Thanks much to the reader who sent me the above. I’m sure a lot of people are familiar with televangelist and 700-Club host Pat Robertson’s reputation for saying foolish things. In fact, after living within 30 minutes of Christian Broadcast Network’s (CBN) headquarters in Virginia for six years I can safely predict that he will have some sort of statement to make about the “Frankenstorm” Hurricane Sandy which is projected to pound the Eastern seaboard tonight. (I am not the only one waiting for a comment from Pat – check out this Google search – lol.) After reading the words from the Egyptian cleric above, it reminded me of a video I had seen of Pat Robertson a few weeks ago which I found shocking. I don’t give Pat Robertson a lot of credibility, but the problem is he has a huge audience who gives him credibility and respects his words regardless of how foolish they are. The video is less than two minutes. I feel so sorry for the female co-host, Terry Meeuwsen. If I were Terry, I probably would have had a few colorful words to say and then walked off the set while the tape was rolling . . . but that’s just me.
I do not believe most pastors would condone wife beating, but the troubling pattern I am seeing is the mishandling of violent crimes by some church leaders. When a wife reports to her pastor that she is suffering from spousal abuse, one of the patterns we are seeing is that church leaders deal with the “sin” in a so-called biblical fashion, but fail their moral obligation to report the crime to civil authorities.
Let every person be subject to the governing authorities. For there is no authority except from God, and those that exist have been instituted by God. Therefore whoever resists the authorities resists what God has appointed, and those who resist will incur judgment. For rulers are not a terror to good conduct, but to bad. Would you have no fear of the one who is in authority? Then do what is good, and you will receive his approval, for he is God’s servant for your good. But if you do wrong, be afraid, for he does not bear the sword in vain. For he is the servant of God, an avenger who carries out God’s wrath on the wrongdoer. Therefore one must be in subjection, not only to avoid God’s wrath but also for the sake of conscience.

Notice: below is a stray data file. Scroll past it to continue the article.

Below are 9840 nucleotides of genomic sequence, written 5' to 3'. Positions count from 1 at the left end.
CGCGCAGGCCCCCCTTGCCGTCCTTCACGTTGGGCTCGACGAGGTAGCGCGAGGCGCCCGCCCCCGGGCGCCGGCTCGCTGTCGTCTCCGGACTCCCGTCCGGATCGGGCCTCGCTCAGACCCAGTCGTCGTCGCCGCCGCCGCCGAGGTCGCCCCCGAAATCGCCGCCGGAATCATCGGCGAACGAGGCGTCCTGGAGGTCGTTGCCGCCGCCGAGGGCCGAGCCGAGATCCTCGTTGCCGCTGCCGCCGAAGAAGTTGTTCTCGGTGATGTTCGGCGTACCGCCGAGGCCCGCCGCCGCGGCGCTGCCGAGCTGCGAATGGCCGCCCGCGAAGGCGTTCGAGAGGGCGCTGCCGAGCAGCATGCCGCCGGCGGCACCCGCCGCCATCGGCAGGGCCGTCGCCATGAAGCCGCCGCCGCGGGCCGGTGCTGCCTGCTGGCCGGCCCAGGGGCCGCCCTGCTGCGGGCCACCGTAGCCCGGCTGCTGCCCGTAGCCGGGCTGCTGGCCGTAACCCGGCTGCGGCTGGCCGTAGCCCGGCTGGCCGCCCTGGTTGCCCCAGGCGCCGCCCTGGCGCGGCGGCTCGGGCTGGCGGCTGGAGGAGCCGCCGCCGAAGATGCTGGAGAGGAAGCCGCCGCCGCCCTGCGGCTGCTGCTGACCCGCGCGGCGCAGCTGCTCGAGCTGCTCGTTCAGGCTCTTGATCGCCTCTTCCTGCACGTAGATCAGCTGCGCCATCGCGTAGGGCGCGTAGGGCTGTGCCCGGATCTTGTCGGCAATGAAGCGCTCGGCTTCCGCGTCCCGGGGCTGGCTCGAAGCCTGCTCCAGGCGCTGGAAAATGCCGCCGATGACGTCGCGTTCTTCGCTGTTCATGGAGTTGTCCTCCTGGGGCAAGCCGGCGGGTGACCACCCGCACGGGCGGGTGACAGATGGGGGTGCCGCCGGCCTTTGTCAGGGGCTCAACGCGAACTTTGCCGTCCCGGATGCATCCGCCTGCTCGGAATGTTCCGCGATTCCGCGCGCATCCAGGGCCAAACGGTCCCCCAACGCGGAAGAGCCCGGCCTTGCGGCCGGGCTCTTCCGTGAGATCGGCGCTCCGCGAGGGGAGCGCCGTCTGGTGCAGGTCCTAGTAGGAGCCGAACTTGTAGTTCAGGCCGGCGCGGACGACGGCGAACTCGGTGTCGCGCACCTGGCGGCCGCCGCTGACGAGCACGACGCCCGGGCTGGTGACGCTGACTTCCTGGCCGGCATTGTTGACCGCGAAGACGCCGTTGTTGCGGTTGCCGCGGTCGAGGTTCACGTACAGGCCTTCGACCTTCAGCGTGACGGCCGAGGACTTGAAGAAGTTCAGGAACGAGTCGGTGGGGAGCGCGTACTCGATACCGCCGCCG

(Romans 13:1-5 ESV)
The design of class action lawsuits allows for more victims to be added. Attorney Susan Burke who is representing the Sovereign Grace Ministries sex abuse victims has publicly stated she would like to hear from others who have been victims of abuse and so logically, it makes sense that this case could grow to include spousal abuse victims (read my post on SGM spousal abuse). If spousal abuse is not eventually included in this case, it is only a matter of time before a spousal abuse lawsuit against a church/church leaders occurs. I hope it does, as it would send a clear message to pastors that more must be done to protect against spousal abuse than merely dealing with the “sin” in-house. Crimes must be reported.
I will continue to say this on my blog: when pastors and church leaders fail to deal with abuse appropriately, they are spiritually failing the sheep in their care. I have heard countless stories of people affected by abuse of some kind and then the mishandling of abuse cases by church leaders which may result in the victims wanting nothing more to do with church and some having a crisis of faith. This is spiritual abuse. They are victimized by the original abuse and then by their own church leader. This is W.R.O.N.G!
My thoughts and prayers to East coast friends/readers. I remember all too well the anticipation, the collecting of essentials, the waiting, tracking the storm, the afterstorm mess. Stay safe, friends!!